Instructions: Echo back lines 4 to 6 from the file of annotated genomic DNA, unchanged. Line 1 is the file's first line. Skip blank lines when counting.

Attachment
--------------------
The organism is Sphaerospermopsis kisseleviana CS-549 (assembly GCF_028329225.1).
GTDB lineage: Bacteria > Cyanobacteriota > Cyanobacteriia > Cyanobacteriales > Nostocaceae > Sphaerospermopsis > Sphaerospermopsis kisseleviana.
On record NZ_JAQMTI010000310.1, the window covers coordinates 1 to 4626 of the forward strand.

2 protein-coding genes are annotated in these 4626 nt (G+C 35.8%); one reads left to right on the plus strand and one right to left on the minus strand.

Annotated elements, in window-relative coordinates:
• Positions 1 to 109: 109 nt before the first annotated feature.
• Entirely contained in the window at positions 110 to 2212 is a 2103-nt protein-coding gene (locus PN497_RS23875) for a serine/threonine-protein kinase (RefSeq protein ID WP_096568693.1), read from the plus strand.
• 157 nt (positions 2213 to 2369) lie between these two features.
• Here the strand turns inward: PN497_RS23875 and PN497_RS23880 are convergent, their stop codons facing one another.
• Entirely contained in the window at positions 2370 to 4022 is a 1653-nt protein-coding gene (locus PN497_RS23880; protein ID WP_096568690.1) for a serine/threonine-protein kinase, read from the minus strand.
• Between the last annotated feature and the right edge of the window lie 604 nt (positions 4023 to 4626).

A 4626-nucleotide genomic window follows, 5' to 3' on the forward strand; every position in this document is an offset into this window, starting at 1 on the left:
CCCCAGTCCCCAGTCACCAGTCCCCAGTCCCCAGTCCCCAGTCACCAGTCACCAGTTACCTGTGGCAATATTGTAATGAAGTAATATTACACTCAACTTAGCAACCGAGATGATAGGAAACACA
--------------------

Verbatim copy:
2 protein-coding genes are annotated in these 4626 nt (G+C 35.8%); one reads left to right on the plus strand and one right to left on the minus strand.

Annotated elements, in window-relative coordinates:
• Positions 1 to 109: 109 nt before the first annotated feature.